Importantly, there is a lot of variation in a trans person’s expression, preferences and goals. The now somewhat dated term — transsexual — technically describes someone who undergoes one or more interventions like hormone replacement therapy (HRT) or gender affirmation surgery to change their sex characteristics to match their gender identity, a process called “transitioning.” There are trans people who have transitioned, who are in the process of transitioning and who do not plan to transition.

It is generally considered impolite to ask a trans person about their transition process or plans. In a healthcare field, it may be necessary to know about surgical history, HRT or other interventions. My suggestion to clinicians who need to broach this topic with their patients is to make it clear why you need to know the information before asking.


The conventional narrative is that biological sex is binary and static throughout our lives. Is that true? To answer this question, we need to know what defines biological sex. Traditionally, sex is defined by our chromosomes, our genitals and gonads, our hormones and our secondary sex characteristics. All but one of these is changeable through HRT and surgical interventions. And not a single one is binary. Sex chromosomes can be found in at least six variations — the traditional XX and XY as well as X, XXY, XYY and XXX. Nonbinary variations in genitalia and gonads also exist, including vaginal agenesis, ovotestes, mixed or complete gonadal dysgenesis and hypospadias. Sex hormone variations include conditions such as androgen insensitivity syndrome and adrenal hyperplasia.

The American Journal of Human Biology in 2000 published a review of medical literature from 1955 to 1998 and reported that 1 in 100 births exhibited at least one of these variations. These individuals fit the definition of intersex, not conforming to a standard definition of male or female. Many activists are concerned about the incidence of cosmetic surgeries on infants to normalize the appearance of their genitalia, sometimes even without informing parents. This same study reported that 1-2 in 1,000 newborns received such surgery, equating to about 8,000 per year in the United States.


The term “queer” is often used as an umbrella identity for any sexual or gender minorities who are not heterosexual or cisgender. In the past, queer was a slur used against the LGBT community. In the late 1980s, queer scholars and activists began to reclaim the word to unify and distinguish the community. Today, people who seek a broader and perhaps deliberately ambiguous alternative to the traditional LGBT labels may describe themselves as queer. Because of the former negative connotation of the word, it is always a good idea to let someone identify themselves as queer before using the word to describe them.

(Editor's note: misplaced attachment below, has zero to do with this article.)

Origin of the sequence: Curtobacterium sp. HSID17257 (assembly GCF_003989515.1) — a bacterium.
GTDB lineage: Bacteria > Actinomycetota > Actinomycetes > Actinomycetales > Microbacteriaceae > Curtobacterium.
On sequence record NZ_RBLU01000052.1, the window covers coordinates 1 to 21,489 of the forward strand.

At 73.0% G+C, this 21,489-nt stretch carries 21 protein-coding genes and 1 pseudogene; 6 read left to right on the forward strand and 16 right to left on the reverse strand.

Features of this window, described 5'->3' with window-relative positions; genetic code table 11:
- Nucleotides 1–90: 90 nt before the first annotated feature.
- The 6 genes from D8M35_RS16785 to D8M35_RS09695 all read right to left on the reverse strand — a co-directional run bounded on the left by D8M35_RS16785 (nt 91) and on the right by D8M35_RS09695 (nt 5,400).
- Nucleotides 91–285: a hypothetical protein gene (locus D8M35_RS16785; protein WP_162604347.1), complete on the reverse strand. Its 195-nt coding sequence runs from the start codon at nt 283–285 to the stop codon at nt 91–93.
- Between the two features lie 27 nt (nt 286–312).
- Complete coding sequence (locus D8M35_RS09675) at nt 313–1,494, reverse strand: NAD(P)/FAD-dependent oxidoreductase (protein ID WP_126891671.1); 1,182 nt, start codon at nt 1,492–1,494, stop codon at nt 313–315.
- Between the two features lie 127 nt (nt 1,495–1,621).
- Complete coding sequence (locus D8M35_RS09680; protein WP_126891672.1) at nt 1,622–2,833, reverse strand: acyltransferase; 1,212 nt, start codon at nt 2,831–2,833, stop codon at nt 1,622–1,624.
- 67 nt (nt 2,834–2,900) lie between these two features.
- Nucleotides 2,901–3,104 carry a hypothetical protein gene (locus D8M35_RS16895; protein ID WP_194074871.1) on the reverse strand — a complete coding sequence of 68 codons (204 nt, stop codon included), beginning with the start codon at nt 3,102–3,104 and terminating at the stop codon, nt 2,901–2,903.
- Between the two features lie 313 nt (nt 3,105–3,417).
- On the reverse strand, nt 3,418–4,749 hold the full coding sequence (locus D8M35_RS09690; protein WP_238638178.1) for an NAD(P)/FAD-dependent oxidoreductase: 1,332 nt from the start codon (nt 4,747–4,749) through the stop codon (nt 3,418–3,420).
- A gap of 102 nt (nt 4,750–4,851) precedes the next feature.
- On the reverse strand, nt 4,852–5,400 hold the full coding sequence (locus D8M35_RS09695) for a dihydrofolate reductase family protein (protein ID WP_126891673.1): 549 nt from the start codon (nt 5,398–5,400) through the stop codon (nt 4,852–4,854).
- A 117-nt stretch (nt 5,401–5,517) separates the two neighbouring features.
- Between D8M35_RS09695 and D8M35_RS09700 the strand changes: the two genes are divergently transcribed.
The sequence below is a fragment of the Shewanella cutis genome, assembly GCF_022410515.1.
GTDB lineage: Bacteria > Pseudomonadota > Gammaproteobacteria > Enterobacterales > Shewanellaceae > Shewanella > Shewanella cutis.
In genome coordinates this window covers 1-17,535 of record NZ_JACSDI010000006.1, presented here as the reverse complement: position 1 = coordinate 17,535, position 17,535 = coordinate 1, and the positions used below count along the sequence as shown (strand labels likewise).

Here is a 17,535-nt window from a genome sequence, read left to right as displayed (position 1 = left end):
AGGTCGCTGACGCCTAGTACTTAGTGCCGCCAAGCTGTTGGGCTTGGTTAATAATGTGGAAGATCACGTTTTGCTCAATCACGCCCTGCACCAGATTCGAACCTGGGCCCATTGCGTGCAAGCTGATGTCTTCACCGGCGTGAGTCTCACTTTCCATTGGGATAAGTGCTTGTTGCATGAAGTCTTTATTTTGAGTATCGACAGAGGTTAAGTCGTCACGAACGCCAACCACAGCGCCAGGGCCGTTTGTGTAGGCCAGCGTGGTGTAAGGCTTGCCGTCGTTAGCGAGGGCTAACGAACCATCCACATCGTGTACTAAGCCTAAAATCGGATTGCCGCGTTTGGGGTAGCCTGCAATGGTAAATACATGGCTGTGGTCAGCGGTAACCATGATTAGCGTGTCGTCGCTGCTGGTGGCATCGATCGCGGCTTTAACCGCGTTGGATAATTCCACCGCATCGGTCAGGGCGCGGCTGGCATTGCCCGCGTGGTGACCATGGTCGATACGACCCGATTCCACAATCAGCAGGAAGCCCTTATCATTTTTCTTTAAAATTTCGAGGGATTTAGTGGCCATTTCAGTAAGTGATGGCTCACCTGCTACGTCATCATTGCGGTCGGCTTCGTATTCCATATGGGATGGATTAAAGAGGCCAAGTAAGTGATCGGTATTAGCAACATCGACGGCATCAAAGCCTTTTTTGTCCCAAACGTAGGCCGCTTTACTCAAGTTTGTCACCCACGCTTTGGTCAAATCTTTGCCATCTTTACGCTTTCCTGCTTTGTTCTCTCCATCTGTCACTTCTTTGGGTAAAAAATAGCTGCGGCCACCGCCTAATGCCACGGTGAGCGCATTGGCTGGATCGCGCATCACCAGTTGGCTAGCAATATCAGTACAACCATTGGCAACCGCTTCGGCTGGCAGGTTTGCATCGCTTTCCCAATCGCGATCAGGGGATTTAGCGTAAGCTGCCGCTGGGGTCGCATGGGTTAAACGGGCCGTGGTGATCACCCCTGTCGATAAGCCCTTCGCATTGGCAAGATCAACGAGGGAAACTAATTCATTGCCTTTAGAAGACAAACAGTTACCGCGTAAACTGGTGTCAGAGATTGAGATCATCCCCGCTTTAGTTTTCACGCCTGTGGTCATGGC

Questioning is an important part of the acronym and may represent the largest group of individuals in any of the identities discussed so far. Understanding our own sexual orientation or gender identity is a process and may be fluid, especially in a society where the default assumption is heterosexual and cisgender. A study by Ott et. al. in Archives of Sexual Behavior (2010) followed 13,840 persons over 13 years and reported 2 percent described being “unsure” of their orientation at some time. Being unsure or questioning also doesn’t mean someone will necessarily identify as LGBTQ+. This same study reported two-thirds of those “unsure” individuals identified as heterosexual in future reports. Identities can change and evolve throughout life. It’s important, especially when working with patients, to remain non-judgmental and supportive if identities change over time, whether that is a sexual orientation identity or a gender identity as you may be seeing a patient during their transition.

Finally, the “+.” The plus sign symbolizes love, acceptance and embracing of all sexual and gender identities. It serves as an inclusive and intentional way of representing different identities and experiences. Though we categorize them into a few discrete options, in reality there are as many sexual and gender identities as there are humans on the planet. The identities we’ve discussed here may not fit for someone, and we welcome them into our community, regardless. We include this + as a reminder that however you identify is welcome.

Now that you have a deeper understanding of these terms, I’m proud to introduce myself to you with the words I use to describe my identities: I am Michael Rowley, a gay, cis, queer man. Thank you for devoting time to learning about how to better serve your LGBTQQIA+ patients and for being that additional and important “A” — an ally. For more resources, check out the Human Rights Campaign, GLAAD or ask a trusted friend or colleague about their experiences and identities.

inMotion Spring 2019 CoverThis story originally appeared in inMotion, the official publication for the USC Division of Biokinesiology and Physical Therapy. Read more stories like this in our Spring 2019 issue.

Posted May 2019